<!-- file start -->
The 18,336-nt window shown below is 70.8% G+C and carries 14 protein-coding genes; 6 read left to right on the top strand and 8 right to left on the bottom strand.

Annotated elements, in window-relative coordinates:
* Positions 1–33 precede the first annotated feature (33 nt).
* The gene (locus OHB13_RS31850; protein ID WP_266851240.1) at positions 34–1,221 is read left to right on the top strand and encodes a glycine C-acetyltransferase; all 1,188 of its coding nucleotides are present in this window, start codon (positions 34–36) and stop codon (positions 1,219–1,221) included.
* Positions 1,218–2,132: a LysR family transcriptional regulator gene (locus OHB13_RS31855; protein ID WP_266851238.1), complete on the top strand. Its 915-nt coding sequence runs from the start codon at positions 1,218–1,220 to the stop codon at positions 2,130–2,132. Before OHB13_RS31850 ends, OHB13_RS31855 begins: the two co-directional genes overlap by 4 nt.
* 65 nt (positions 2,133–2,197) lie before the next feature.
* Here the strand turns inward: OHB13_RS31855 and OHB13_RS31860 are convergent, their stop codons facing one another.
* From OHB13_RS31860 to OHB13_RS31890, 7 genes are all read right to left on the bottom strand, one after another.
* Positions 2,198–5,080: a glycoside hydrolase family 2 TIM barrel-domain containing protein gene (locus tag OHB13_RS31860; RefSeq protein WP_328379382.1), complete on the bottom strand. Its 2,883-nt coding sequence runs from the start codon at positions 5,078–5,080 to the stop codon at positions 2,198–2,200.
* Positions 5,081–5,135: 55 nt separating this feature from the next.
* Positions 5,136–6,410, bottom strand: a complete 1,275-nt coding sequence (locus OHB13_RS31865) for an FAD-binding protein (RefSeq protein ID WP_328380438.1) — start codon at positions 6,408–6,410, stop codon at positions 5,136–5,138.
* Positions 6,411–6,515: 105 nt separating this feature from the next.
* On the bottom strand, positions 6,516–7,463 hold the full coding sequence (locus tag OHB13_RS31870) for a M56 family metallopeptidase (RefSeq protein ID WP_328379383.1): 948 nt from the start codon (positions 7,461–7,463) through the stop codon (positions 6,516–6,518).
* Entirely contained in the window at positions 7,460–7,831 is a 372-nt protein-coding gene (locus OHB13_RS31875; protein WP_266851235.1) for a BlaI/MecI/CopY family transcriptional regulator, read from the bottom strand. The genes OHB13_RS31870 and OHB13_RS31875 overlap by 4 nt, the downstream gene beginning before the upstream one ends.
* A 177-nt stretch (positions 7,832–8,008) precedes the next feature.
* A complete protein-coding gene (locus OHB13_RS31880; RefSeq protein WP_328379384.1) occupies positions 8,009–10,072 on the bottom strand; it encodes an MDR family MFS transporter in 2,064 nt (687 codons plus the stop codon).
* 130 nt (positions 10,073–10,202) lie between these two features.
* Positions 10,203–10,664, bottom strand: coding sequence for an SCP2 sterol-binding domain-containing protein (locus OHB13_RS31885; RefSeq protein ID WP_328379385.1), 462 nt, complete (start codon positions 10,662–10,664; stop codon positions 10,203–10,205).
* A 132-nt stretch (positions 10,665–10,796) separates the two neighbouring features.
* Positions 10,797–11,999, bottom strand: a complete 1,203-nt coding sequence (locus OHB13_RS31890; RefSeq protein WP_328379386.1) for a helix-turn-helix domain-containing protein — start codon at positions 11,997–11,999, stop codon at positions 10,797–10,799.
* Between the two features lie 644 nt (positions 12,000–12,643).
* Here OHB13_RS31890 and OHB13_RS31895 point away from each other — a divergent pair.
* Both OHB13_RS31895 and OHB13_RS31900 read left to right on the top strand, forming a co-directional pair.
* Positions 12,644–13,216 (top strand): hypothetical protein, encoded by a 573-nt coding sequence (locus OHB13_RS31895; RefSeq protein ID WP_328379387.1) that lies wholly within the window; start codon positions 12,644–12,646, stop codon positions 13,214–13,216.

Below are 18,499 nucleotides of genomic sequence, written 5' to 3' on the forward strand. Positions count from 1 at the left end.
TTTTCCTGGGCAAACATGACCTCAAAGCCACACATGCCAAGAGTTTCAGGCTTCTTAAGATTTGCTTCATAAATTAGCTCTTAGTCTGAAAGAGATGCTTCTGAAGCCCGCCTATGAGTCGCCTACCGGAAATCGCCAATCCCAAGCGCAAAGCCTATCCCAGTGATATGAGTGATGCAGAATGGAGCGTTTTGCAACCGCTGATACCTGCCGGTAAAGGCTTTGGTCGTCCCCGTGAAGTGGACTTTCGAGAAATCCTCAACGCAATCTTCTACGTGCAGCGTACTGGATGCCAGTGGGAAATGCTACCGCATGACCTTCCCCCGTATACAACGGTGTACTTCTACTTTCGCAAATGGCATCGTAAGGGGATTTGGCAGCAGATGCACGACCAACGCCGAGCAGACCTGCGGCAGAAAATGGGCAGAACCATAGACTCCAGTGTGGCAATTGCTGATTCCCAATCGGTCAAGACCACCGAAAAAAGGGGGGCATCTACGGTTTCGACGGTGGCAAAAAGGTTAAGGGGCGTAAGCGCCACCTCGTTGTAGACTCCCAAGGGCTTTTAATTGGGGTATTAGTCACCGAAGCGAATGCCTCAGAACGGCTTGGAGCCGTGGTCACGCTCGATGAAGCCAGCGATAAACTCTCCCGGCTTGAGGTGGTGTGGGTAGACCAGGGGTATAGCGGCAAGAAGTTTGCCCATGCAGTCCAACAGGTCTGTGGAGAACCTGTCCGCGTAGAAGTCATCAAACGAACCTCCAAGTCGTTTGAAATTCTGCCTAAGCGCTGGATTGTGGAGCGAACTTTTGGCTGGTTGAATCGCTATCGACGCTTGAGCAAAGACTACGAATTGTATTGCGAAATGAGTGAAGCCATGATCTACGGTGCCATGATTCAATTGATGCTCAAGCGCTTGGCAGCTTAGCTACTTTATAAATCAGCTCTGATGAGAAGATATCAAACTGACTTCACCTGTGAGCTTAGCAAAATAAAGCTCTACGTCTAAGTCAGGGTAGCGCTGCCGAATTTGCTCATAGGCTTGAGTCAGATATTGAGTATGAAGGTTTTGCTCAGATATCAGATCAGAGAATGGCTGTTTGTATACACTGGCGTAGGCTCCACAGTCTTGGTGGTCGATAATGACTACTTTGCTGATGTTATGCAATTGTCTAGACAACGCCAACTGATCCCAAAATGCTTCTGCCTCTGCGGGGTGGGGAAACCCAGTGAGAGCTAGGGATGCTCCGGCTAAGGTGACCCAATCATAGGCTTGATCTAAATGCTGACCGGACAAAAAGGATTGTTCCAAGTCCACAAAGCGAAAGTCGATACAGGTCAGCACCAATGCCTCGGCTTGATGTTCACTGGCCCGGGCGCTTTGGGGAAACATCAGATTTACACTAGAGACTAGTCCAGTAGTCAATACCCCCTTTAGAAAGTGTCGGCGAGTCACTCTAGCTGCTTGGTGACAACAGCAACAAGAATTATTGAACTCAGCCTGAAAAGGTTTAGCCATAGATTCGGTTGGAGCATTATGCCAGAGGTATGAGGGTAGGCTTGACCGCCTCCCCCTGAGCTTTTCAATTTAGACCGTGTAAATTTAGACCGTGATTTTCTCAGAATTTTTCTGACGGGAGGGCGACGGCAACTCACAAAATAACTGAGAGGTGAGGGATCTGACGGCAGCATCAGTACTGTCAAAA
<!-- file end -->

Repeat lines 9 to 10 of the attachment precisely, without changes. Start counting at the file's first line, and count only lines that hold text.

* Positions 2,198–5,080: a glycoside hydrolase family 2 TIM barrel-domain containing protein gene (locus tag OHB13_RS31860; RefSeq protein WP_328379382.1), complete on the bottom strand. Its 2,883-nt coding sequence runs from the start codon at positions 5,078–5,080 to the stop codon at positions 2,198–2,200.
* Positions 5,081–5,135: 55 nt separating this feature from the next.